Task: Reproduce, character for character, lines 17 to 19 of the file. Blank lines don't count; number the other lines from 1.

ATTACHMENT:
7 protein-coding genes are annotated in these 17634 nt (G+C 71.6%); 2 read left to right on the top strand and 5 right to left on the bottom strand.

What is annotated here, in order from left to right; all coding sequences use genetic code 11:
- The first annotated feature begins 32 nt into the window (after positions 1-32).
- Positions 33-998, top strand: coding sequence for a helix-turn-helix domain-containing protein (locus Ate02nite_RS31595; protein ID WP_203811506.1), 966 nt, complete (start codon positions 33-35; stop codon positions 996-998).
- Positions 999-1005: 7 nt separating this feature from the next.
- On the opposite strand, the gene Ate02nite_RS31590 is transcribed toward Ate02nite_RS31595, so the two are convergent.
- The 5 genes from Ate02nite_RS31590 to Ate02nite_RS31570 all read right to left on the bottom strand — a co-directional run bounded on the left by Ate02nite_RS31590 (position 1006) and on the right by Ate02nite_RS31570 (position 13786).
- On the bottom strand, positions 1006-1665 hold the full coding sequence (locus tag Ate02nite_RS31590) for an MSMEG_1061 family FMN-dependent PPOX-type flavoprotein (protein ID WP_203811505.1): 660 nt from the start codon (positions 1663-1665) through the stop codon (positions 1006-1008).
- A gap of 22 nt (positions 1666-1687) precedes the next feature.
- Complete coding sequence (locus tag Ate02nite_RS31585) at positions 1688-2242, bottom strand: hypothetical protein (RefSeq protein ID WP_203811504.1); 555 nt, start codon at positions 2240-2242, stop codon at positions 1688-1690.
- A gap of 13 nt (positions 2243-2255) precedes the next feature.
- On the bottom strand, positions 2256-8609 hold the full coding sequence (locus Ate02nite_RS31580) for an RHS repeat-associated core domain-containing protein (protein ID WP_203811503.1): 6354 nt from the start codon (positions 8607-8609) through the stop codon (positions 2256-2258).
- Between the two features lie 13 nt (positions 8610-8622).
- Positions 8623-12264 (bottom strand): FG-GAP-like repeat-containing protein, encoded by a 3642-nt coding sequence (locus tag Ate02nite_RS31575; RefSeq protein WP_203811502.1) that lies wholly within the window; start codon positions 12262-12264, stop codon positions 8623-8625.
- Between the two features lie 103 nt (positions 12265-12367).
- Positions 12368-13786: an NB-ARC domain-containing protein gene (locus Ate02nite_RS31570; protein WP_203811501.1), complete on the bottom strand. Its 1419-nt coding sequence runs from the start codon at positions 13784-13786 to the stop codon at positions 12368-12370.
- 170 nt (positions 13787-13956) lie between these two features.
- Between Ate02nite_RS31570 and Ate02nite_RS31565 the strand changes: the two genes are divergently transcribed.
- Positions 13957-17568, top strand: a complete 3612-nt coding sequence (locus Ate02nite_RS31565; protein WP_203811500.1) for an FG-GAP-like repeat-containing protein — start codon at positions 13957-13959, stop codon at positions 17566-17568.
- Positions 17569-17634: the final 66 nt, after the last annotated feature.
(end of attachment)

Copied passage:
- 170 nt (positions 13787-13956) lie between these two features.
- Between Ate02nite_RS31570 and Ate02nite_RS31565 the strand changes: the two genes are divergently transcribed.
- Positions 13957-17568, top strand: a complete 3612-nt coding sequence (locus Ate02nite_RS31565; protein WP_203811500.1) for an FG-GAP-like repeat-containing protein — start codon at positions 13957-13959, stop codon at positions 17566-17568.